Often, such accidents are the result of negligence—on the part of the truck driver, the trucking company, or even the truck manufacturer. When this is the case, the negligent party or parties are responsible for your injuries. Harmonson Law Firm can help you fight for the just recovery you are owed after you suffer life-altering injuries in a trucking collision.
The most important thing you should know is that accidents involving 18-Wheelers and other big trucks are different than a “normal” car accident with another driver. Big trucks like 18-Wheelers are governed by federal laws that are designed with public safety in mind. You should consult with an attorney that knows these laws to hold the trucking company responsible for your injuries.
The Federal Motor Carrier Safety Regulations govern big commercial trucks like 18-Wheelers. These laws are designed to protect the motoring public from negligent truck drivers. These federal safety laws are also designed to ensure that trucking companies who hire negligent drivers are also accountable when their drivers ignore the safety rules of the road.
In Texas, the statute of limitations for filing a lawsuit against a trucking company involving an 18-Wheeler is 2 years. In New Mexico, the statute of limitations to bring a lawsuit involving an 18-Wheeler is 3 years. It is imperative that you hire a lawyer as soon as possible after the accident to help ensure that all evidence of a crash is properly preserved.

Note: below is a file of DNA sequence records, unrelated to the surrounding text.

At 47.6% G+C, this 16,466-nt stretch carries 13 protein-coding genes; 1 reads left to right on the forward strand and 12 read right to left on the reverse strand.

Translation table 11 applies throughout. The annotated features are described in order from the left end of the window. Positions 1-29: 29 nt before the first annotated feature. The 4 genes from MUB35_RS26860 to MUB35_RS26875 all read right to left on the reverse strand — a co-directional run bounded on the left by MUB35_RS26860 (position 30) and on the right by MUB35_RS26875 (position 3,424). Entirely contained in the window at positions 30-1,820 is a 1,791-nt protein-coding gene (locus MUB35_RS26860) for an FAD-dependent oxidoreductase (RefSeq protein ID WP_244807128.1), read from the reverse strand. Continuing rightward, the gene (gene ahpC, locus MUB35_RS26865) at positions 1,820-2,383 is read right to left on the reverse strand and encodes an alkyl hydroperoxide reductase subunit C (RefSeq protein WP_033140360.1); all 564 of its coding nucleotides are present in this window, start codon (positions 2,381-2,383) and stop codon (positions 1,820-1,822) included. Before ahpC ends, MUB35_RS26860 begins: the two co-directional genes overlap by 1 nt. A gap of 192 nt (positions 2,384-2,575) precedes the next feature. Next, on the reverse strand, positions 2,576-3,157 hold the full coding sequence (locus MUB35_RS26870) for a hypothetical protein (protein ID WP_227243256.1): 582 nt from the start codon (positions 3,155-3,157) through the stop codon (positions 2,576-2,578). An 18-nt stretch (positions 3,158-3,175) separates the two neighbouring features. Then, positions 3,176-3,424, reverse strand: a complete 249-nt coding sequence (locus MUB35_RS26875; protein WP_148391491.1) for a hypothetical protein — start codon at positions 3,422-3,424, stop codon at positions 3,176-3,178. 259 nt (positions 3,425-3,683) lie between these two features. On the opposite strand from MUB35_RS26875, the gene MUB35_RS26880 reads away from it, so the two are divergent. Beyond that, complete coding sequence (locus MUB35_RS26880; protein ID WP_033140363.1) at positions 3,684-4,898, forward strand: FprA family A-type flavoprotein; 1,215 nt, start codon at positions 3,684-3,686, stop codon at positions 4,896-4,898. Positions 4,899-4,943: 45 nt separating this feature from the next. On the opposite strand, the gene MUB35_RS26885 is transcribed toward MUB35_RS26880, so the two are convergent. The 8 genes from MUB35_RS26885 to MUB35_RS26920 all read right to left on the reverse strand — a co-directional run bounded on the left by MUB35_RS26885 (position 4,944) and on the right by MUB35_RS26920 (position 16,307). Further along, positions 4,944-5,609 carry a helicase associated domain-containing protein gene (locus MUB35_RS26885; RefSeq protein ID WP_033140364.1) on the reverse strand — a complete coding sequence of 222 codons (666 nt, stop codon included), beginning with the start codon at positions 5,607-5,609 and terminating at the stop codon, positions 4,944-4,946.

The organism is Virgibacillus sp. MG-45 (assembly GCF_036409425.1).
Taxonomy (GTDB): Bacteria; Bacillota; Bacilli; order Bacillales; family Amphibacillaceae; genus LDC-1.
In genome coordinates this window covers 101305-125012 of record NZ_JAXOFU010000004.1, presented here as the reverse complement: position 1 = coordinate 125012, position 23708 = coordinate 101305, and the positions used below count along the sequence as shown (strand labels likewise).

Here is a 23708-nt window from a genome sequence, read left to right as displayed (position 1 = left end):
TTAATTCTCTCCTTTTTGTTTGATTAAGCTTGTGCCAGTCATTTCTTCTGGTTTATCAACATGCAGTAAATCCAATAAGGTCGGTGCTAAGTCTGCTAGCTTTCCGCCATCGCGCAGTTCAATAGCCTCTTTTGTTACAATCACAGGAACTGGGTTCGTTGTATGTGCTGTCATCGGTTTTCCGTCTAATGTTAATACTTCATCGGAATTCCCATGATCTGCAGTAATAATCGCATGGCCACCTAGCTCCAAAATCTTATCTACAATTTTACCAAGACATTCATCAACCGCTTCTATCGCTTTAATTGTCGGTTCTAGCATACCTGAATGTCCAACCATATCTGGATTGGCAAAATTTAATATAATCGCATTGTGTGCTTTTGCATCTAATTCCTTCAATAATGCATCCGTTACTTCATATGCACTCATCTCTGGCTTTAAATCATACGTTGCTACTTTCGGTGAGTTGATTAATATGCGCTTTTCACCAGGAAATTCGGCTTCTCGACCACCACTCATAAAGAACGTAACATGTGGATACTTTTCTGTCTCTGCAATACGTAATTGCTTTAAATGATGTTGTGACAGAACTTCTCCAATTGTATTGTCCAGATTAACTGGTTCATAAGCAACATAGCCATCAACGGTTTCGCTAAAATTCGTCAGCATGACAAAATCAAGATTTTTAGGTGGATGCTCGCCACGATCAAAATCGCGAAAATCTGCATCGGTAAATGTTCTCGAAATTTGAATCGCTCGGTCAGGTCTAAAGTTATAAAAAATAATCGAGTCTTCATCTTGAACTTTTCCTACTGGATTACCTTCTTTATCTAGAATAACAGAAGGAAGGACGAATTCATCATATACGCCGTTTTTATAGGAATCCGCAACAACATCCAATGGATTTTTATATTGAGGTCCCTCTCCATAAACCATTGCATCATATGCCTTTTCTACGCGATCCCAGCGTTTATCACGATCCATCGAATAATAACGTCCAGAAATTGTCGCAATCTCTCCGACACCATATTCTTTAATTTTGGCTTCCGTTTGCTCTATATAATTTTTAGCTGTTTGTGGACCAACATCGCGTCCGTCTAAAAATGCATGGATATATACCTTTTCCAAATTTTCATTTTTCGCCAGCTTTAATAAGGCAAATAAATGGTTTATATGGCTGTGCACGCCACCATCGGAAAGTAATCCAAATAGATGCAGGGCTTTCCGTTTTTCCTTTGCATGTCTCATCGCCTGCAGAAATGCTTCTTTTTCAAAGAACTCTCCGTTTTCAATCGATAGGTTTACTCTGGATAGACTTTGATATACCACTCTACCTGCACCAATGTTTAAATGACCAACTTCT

Driver fatigue is a major problem on our roadways. Trucking companies push their drivers to stay on the road as long as possible no matter the consequences. Often, profits trump safety and drivers falsify their service hours records to stay out on the road. Driver distraction is also a major problem amongst truck drivers who use their smartphones despite federal law that prohibits there use while driving. The use of a smartphone can have devastating consequences in the hands of a truck driver carrying an 80,000 pound load.
Truck drivers who drive 18-wheelers are required to possess a Commercial Drivers Licence, also called a CDL. Bus drivers are also required to carry a CDL. If you are involved in an accident with a larger vehicle, it is important to know whether the driver is required to carry a CDL and whether that driver in fact has met all of the requirements necessary to qualify and maintain their CDL.
The Federal Motor Carrier Safety Regulations, FMSCAs, have many regulations that are designed to protect the motoring public, including limits on the hours of service, driver qualifications, bans on the use of hand held mobile devices, driving in bad weather and many, many more. Generally, truck drivers cannot work more than 60 hours on-duty over seven consecutive days. Drivers may be on duty for up to 14 hours following 10 hours off duty, but they are limited to 11 hours of driving time. Drivers must take a mandatory 30-minute break by their eighth hour of coming on duty.
In any claim or lawsuit involving a company vehicle, we always look to hold the employer of the negligent truck driver liable for your damages, harms and losses. Trucking companies have “deeper pockets” than those of their drivers and we always look to hold the company primarily responsible for your injuries. Did you know that a company is liable to pay for the damages caused by the conduct of its employee when the employee is working in the course and scope of his or her employment? A company can also be responsible for negligent hiring, training and supervision if the employee has a bad driving record or is not properly trained on the rules of safe driving.